Innovative Poole Town boss Alvin Gunputh raises stakes ahead of Premier League challenge
Poole Town joint-manager Alvin Gunputh is braced for a “huge jump” after back-to-back promotions catapulted them into the FA Women’s Premier League, writes Paul McNamara.
The pioneering young boss is already demanding greater commitment from his high-achieving squad – and is certain Dorset’s best footballers will be drawn to the club.
Gunputh took charge in tandem with Josh Jones-Keen two seasons ago and immediately overhauled the team’s playing style, with staggering results.
Poole will start the 2017-18 campaign in the FA Premier League South West Division One.
“Everyone is extremely excited to be where we are now. It will be a huge jump, because we will encounter teams who are far more experienced playing in that league.
“We will have to raise everything a notch now: our fitness, mentality and strength.
“Our objective last season was to steer clear of relegation but the players adapted so well to what we wanted from them and really pushed themselves.”
Still only 28, Gunputh joined Jones-Keen in guiding Poole out of the South West League Division One West in the pair’s first season at the helm.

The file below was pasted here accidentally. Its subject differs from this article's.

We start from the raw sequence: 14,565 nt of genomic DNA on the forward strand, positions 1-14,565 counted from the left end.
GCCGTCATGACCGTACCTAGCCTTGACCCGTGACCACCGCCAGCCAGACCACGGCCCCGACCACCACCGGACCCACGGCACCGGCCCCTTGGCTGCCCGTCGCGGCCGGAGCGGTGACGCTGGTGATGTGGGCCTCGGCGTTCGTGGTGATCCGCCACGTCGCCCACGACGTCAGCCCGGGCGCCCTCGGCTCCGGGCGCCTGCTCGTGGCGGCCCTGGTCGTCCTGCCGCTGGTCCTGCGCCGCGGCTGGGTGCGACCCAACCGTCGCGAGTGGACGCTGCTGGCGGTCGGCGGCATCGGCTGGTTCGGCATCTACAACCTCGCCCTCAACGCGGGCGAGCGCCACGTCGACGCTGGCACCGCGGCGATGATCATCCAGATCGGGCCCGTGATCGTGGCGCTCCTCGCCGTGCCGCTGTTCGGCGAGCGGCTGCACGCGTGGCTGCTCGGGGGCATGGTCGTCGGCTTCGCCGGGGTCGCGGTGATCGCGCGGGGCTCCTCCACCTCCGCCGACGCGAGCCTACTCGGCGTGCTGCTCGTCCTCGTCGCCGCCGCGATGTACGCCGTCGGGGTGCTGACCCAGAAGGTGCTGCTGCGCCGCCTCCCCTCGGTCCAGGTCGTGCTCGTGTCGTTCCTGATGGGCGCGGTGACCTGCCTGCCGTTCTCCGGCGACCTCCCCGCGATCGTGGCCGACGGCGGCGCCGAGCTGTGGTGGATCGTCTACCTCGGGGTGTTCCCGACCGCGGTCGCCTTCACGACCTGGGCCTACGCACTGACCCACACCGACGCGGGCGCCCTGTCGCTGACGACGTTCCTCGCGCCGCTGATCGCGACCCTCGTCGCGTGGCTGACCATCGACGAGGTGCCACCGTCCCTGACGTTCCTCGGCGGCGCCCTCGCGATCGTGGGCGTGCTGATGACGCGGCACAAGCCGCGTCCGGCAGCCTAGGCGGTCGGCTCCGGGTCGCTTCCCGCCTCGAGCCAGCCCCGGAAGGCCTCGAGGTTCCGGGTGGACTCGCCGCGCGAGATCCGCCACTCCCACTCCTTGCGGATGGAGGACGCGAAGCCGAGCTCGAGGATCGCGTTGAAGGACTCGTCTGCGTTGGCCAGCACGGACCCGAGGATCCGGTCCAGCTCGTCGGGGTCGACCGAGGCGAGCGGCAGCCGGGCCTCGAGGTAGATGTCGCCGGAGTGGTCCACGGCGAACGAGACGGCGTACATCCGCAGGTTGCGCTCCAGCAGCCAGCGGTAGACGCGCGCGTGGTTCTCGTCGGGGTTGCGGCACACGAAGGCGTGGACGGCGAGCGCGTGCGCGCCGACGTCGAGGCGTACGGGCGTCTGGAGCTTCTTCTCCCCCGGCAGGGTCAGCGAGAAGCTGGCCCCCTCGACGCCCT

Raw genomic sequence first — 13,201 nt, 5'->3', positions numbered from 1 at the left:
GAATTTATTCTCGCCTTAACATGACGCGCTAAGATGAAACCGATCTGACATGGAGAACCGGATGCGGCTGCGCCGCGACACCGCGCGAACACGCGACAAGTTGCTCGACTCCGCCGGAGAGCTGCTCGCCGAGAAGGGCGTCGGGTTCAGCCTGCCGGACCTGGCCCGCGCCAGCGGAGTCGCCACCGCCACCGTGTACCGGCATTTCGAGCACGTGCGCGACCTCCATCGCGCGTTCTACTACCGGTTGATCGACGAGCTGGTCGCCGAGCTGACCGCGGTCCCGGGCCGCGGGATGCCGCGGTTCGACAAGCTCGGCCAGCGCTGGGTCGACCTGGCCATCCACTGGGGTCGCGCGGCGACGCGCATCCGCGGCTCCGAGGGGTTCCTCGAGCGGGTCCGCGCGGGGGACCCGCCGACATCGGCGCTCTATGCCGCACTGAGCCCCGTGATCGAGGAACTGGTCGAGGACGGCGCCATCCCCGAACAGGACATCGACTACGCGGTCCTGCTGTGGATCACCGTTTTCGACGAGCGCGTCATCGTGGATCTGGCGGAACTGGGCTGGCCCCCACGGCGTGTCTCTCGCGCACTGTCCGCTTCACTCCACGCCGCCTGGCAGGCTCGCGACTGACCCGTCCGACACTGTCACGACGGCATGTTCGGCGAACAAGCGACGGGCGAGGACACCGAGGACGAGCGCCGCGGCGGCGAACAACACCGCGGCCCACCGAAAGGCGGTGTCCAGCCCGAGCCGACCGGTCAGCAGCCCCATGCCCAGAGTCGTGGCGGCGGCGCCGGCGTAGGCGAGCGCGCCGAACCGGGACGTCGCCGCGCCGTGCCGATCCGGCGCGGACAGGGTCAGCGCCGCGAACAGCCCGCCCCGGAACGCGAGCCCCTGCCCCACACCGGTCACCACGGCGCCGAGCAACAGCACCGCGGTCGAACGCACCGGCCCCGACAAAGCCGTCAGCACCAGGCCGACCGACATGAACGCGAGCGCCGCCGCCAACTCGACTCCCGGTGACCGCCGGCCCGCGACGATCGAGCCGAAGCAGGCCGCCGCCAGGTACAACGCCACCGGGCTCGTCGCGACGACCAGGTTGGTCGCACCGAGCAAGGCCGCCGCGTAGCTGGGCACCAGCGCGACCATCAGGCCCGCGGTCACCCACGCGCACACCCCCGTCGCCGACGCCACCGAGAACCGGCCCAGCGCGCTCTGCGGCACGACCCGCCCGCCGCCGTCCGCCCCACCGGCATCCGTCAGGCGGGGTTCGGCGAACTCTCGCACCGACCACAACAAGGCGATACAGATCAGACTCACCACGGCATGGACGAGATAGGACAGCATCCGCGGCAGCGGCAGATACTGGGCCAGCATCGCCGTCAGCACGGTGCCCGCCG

They followed that by finishing third in the South West League Premier Division, winning 11 and losing only four of 18 games, and recording a +21 goal difference that stands as testament to the cavalier brand of football Gunputh encourages.
He said “We came in with a different philosophy from the previous coaches and added a few new faces to the squad.
“The first season was actually a case of learning by trial and error but we managed to get promoted. Then we could really implement the style we wanted to employ.
“It is an attacking, 4-3-3 formation, with the emphasis on the wingers working as wing-backs. We utilise our counter-attacking ability and our pace – that is where most of our goals come from.”
Gunputh was forced to quit playing after being afflicted with runner’s knee, a condition that deteriorated to the point where he required stem-cell therapy.
Determined to remain involved in football, he invested his efforts into coaching and is set to study on the Dorset FA’s first UEFA B course in September. In the meantime, he is leaving no stone unturned in preparation for a campaign that will see his team do battle with the likes of Southampton Women, Plymouth Argyle and Cheltenham Town.
“We are using sport science analysis and bringing in position coaches to give us feedback on players,” said Gunputh.
“It is important to know what players are doing off the ball, their movement and fitness levels. And lifestyles are important because, all of a sudden, we are playing at a standard that, in men’s football, is professional.
“We are offering the highest quality of football to any woman or girl in Dorset, so we will be more attractive to players.
“Everything needs to go up a level to make sure we compete in this league.”